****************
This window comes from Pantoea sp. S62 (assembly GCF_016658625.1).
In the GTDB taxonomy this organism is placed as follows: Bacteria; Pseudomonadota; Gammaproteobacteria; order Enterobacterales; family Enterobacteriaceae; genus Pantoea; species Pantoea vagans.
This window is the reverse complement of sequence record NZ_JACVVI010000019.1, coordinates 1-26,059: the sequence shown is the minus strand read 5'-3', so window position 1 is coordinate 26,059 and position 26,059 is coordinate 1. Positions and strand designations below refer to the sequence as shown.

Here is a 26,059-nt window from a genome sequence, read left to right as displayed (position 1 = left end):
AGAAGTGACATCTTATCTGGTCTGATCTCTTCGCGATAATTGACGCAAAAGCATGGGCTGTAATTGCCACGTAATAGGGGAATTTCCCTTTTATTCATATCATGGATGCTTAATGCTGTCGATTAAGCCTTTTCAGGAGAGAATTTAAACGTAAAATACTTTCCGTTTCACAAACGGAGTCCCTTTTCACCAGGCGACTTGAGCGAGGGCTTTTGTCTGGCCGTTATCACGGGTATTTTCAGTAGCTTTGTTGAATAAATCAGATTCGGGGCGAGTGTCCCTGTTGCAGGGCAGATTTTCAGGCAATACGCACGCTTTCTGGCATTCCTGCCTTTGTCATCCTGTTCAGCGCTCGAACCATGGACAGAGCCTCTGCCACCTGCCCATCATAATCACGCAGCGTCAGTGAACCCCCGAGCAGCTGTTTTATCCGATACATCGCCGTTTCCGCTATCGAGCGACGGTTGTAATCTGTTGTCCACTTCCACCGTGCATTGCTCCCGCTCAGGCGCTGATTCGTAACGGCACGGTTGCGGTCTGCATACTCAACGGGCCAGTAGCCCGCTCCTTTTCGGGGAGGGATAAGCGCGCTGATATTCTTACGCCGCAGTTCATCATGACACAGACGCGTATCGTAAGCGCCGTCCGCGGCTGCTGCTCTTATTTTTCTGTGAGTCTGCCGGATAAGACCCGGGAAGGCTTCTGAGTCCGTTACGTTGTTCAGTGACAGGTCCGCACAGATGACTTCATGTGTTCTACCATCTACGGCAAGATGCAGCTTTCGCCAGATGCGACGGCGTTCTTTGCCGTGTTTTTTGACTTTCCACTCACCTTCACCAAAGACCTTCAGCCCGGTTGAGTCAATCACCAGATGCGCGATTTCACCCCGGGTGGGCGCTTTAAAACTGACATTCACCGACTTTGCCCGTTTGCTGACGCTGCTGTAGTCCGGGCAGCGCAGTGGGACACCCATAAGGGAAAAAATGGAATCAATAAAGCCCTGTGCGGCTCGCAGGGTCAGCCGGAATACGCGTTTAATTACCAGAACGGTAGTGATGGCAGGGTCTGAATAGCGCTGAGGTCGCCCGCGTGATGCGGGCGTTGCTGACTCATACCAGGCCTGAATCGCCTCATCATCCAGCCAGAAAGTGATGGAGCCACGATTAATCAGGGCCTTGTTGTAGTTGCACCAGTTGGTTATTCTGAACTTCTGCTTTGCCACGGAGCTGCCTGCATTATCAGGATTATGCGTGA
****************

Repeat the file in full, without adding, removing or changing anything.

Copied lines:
This window comes from Pantoea sp. S62 (assembly GCF_016658625.1).
In the GTDB taxonomy this organism is placed as follows: Bacteria; Pseudomonadota; Gammaproteobacteria; order Enterobacterales; family Enterobacteriaceae; genus Pantoea; species Pantoea vagans.
This window is the reverse complement of sequence record NZ_JACVVI010000019.1, coordinates 1-26,059: the sequence shown is the minus strand read 5'-3', so window position 1 is coordinate 26,059 and position 26,059 is coordinate 1. Positions and strand designations below refer to the sequence as shown.

Here is a 26,059-nt window from a genome sequence, read left to right as displayed (position 1 = left end):
AGAAGTGACATCTTATCTGGTCTGATCTCTTCGCGATAATTGACGCAAAAGCATGGGCTGTAATTGCCACGTAATAGGGGAATTTCCCTTTTATTCATATCATGGATGCTTAATGCTGTCGATTAAGCCTTTTCAGGAGAGAATTTAAACGTAAAATACTTTCCGTTTCACAAACGGAGTCCCTTTTCACCAGGCGACTTGAGCGAGGGCTTTTGTCTGGCCGTTATCACGGGTATTTTCAGTAGCTTTGTTGAATAAATCAGATTCGGGGCGAGTGTCCCTGTTGCAGGGCAGATTTTCAGGCAATACGCACGCTTTCTGGCATTCCTGCCTTTGTCATCCTGTTCAGCGCTCGAACCATGGACAGAGCCTCTGCCACCTGCCCATCATAATCACGCAGCGTCAGTGAACCCCCGAGCAGCTGTTTTATCCGATACATCGCCGTTTCCGCTATCGAGCGACGGTTGTAATCTGTTGTCCACTTCCACCGTGCATTGCTCCCGCTCAGGCGCTGATTCGTAACGGCACGGTTGCGGTCTGCATACTCAACGGGCCAGTAGCCCGCTCCTTTTCGGGGAGGGATAAGCGCGCTGATATTCTTACGCCGCAGTTCATCATGACACAGACGCGTATCGTAAGCGCCGTCCGCGGCTGCTGCTCTTATTTTTCTGTGAGTCTGCCGGATAAGACCCGGGAAGGCTTCTGAGTCCGTTACGTTGTTCAGTGACAGGTCCGCACAGATGACTTCATGTGTTCTACCATCTACGGCAAGATGCAGCTTTCGCCAGATGCGACGGCGTTCTTTGCCGTGTTTTTTGACTTTCCACTCACCTTCACCAAAGACCTTCAGCCCGGTTGAGTCAATCACCAGATGCGCGATTTCACCCCGGGTGGGCGCTTTAAAACTGACATTCACCGACTTTGCCCGTTTGCTGACGCTGCTGTAGTCCGGGCAGCGCAGTGGGACACCCATAAGGGAAAAAATGGAATCAATAAAGCCCTGTGCGGCTCGCAGGGTCAGCCGGAATACGCGTTTAATTACCAGAACGGTAGTGATGGCAGGGTCTGAATAGCGCTGAGGTCGCCCGCGTGATGCGGGCGTTGCTGACTCATACCAGGCCTGAATCGCCTCATCATCCAGCCAGAAAGTGATGGAGCCACGATTAATCAGGGCCTTGTTGTAGTTGCACCAGTTGGTTATTCTGAACTTCTGCTTTGCCACGGAGCTGCCTGCATTATCAGGATTATGCGTGA